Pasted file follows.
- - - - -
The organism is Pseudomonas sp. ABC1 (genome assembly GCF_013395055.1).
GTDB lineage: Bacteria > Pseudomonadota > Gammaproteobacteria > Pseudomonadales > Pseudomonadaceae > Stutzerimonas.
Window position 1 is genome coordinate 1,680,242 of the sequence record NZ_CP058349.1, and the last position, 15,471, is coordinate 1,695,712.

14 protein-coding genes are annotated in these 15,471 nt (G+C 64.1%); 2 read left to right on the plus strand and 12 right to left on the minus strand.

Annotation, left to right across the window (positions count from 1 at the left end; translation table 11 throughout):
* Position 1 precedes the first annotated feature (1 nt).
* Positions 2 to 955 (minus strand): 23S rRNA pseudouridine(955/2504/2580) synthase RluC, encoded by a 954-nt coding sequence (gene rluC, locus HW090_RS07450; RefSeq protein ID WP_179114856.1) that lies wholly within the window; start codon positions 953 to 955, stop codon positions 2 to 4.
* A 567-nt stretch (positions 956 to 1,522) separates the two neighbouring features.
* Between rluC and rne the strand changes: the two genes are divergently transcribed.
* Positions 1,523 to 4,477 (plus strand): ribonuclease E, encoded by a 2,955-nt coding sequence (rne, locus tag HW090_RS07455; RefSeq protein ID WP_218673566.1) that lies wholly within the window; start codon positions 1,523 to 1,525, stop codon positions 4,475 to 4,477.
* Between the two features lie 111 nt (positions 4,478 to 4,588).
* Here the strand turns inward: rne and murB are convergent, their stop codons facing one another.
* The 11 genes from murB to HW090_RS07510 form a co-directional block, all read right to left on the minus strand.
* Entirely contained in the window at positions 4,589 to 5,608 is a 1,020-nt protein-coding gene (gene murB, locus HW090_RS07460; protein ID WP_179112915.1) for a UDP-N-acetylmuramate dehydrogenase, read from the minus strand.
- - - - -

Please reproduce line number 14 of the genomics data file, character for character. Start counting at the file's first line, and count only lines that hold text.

* Entirely contained in the window at positions 4,589 to 5,608 is a 1,020-nt protein-coding gene (gene murB, locus HW090_RS07460; protein ID WP_179112915.1) for a UDP-N-acetylmuramate dehydrogenase, read from the minus strand.